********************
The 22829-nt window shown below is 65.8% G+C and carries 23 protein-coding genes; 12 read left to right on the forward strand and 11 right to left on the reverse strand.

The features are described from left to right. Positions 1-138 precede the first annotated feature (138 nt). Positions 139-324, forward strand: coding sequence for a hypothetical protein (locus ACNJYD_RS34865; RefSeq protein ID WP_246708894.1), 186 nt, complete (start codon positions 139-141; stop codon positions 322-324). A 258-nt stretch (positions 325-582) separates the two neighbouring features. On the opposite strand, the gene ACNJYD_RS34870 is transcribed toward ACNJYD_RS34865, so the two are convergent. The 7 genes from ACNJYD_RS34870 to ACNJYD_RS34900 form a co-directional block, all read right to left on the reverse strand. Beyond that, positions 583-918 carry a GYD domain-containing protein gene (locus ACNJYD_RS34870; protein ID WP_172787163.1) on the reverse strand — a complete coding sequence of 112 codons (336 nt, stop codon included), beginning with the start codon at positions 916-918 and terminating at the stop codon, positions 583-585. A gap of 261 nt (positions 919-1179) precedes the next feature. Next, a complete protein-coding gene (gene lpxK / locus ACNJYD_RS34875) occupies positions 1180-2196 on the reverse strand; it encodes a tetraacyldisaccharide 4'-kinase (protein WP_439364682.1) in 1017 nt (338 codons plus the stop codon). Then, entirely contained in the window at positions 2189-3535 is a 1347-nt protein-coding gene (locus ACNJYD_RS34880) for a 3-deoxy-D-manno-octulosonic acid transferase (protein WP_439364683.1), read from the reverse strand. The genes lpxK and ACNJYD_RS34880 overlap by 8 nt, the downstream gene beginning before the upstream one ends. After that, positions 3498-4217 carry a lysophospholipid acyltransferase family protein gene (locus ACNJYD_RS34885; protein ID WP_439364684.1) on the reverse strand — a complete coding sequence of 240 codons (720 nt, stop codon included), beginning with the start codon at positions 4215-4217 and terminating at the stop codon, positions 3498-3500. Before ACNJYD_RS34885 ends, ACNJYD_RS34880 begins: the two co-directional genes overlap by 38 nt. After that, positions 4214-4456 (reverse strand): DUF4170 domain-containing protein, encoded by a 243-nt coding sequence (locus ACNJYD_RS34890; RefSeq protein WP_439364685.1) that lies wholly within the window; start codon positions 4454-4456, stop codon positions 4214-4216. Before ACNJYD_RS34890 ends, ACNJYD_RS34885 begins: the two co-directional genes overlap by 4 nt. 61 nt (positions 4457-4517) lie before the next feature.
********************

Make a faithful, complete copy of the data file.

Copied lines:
The 22829-nt window shown below is 65.8% G+C and carries 23 protein-coding genes; 12 read left to right on the forward strand and 11 right to left on the reverse strand.

The features are described from left to right. Positions 1-138 precede the first annotated feature (138 nt). Positions 139-324, forward strand: coding sequence for a hypothetical protein (locus ACNJYD_RS34865; RefSeq protein ID WP_246708894.1), 186 nt, complete (start codon positions 139-141; stop codon positions 322-324). A 258-nt stretch (positions 325-582) separates the two neighbouring features. On the opposite strand, the gene ACNJYD_RS34870 is transcribed toward ACNJYD_RS34865, so the two are convergent. The 7 genes from ACNJYD_RS34870 to ACNJYD_RS34900 form a co-directional block, all read right to left on the reverse strand. Beyond that, positions 583-918 carry a GYD domain-containing protein gene (locus ACNJYD_RS34870; protein ID WP_172787163.1) on the reverse strand — a complete coding sequence of 112 codons (336 nt, stop codon included), beginning with the start codon at positions 916-918 and terminating at the stop codon, positions 583-585. A gap of 261 nt (positions 919-1179) precedes the next feature. Next, a complete protein-coding gene (gene lpxK / locus ACNJYD_RS34875) occupies positions 1180-2196 on the reverse strand; it encodes a tetraacyldisaccharide 4'-kinase (protein WP_439364682.1) in 1017 nt (338 codons plus the stop codon). Then, entirely contained in the window at positions 2189-3535 is a 1347-nt protein-coding gene (locus ACNJYD_RS34880) for a 3-deoxy-D-manno-octulosonic acid transferase (protein WP_439364683.1), read from the reverse strand. The genes lpxK and ACNJYD_RS34880 overlap by 8 nt, the downstream gene beginning before the upstream one ends. After that, positions 3498-4217 carry a lysophospholipid acyltransferase family protein gene (locus ACNJYD_RS34885; protein ID WP_439364684.1) on the reverse strand — a complete coding sequence of 240 codons (720 nt, stop codon included), beginning with the start codon at positions 4215-4217 and terminating at the stop codon, positions 3498-3500. Before ACNJYD_RS34885 ends, ACNJYD_RS34880 begins: the two co-directional genes overlap by 38 nt. After that, positions 4214-4456 (reverse strand): DUF4170 domain-containing protein, encoded by a 243-nt coding sequence (locus ACNJYD_RS34890; RefSeq protein WP_439364685.1) that lies wholly within the window; start codon positions 4454-4456, stop codon positions 4214-4216. Before ACNJYD_RS34890 ends, ACNJYD_RS34885 begins: the two co-directional genes overlap by 4 nt. 61 nt (positions 4457-4517) lie before the next feature.